Skip to Main Content


The state of South Carolina has an area of 30,989 square miles, of which 494 square miles are water. More than 20,000 square miles, or about two-thirds of the area of the state, is in the Coastal Plain. It varies in width from about 120 miles to 150 miles, and in elevation from sea-level to nearly 600 feet above sea-level. The rest of the state is in the Piedmont and the Blue Ridge Province.

The sedimentary rocks of the Coastal Plain have a feather edge along the Fall Line and increase in thickness toward the coast. In the southeastern part of the state at Parris Island, they are about 3,500 feet thick, and in the northeastern part near Conway, they are about 1,400 feet thick. A deep well near Charleston was still in Upper Cretaceous (Black Creek) at 2,007 feet. The Coastal Plain sedimentary rocks overlie the basement complex and range in age from Cretaceous to Recent, although it has been reported that rocks of Triassic age were penetrated in water wells near Florence where the Black Creek formation of the Upper Cretaceous is at the surface. The rocks are probably 90 per cent marine in origin: poorly consolidated sands, shales, marls, and shell marls in a few places indurated into fairly hard local limestones. The younger formations overlap on the Cretaceous, representing broad advances and regressions of the seas.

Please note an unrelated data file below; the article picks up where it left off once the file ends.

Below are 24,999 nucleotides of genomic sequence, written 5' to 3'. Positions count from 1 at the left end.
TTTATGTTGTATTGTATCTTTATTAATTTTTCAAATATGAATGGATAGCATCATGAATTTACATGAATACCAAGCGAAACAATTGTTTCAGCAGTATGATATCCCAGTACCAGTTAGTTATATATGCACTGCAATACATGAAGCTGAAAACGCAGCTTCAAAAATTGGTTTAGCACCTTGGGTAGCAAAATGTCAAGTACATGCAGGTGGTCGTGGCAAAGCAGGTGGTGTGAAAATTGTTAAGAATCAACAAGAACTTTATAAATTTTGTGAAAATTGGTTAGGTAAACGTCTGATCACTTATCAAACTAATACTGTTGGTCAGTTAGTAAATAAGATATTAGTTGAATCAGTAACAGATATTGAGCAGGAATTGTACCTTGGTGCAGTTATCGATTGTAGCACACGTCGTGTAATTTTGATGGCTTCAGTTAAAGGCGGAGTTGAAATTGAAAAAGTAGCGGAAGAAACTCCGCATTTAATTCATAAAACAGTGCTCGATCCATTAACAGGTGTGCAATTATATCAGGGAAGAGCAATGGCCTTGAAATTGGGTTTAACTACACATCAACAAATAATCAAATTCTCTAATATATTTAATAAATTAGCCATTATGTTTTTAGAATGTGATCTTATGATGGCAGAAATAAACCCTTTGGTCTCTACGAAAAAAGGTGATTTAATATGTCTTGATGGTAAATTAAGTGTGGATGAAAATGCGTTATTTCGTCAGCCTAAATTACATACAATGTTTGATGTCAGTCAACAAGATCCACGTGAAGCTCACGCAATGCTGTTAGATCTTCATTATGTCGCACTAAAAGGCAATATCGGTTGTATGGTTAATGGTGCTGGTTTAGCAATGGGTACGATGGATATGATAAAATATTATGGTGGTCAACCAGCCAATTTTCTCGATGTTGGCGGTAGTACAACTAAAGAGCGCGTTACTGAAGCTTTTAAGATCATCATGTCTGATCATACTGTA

Several deep wells have been drilled, but there is as yet no commercial production of oil and gas. Reports of

You do not currently have access to this chapter.

Figures & Tables





Citing Books via

Close Modal
This Feature Is Available To Subscribers Only

Sign In or Create an Account

Close Modal
Close Modal